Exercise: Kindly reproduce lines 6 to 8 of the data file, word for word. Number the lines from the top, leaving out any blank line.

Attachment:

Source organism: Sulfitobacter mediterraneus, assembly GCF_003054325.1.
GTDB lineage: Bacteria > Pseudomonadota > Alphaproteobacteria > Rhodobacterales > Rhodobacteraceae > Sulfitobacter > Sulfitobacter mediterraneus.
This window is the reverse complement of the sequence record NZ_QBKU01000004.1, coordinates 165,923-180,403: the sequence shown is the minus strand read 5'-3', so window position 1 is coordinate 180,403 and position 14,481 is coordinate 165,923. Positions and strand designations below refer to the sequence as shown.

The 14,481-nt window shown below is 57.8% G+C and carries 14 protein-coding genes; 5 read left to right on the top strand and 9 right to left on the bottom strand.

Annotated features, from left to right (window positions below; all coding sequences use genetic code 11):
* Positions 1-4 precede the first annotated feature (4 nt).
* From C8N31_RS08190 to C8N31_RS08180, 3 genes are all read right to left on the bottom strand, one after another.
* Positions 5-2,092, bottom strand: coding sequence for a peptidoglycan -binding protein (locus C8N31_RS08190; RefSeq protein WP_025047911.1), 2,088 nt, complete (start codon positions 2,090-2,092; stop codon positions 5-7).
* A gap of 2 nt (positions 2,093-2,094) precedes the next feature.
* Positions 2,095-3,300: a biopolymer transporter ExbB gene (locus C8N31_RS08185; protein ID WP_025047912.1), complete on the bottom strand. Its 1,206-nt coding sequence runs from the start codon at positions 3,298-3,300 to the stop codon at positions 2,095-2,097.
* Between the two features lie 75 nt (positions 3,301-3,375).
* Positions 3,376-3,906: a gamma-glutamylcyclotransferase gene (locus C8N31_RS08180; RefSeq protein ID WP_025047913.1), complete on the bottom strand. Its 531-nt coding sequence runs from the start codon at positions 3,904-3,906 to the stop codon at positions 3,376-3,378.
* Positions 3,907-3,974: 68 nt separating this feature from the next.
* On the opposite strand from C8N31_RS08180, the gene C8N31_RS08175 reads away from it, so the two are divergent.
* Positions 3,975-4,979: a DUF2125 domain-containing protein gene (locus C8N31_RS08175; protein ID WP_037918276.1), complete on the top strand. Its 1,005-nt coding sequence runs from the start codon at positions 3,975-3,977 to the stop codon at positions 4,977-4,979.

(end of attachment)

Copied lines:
* Positions 1-4 precede the first annotated feature (4 nt).
* From C8N31_RS08190 to C8N31_RS08180, 3 genes are all read right to left on the bottom strand, one after another.
* Positions 5-2,092, bottom strand: coding sequence for a peptidoglycan -binding protein (locus C8N31_RS08190; RefSeq protein WP_025047911.1), 2,088 nt, complete (start codon positions 2,090-2,092; stop codon positions 5-7).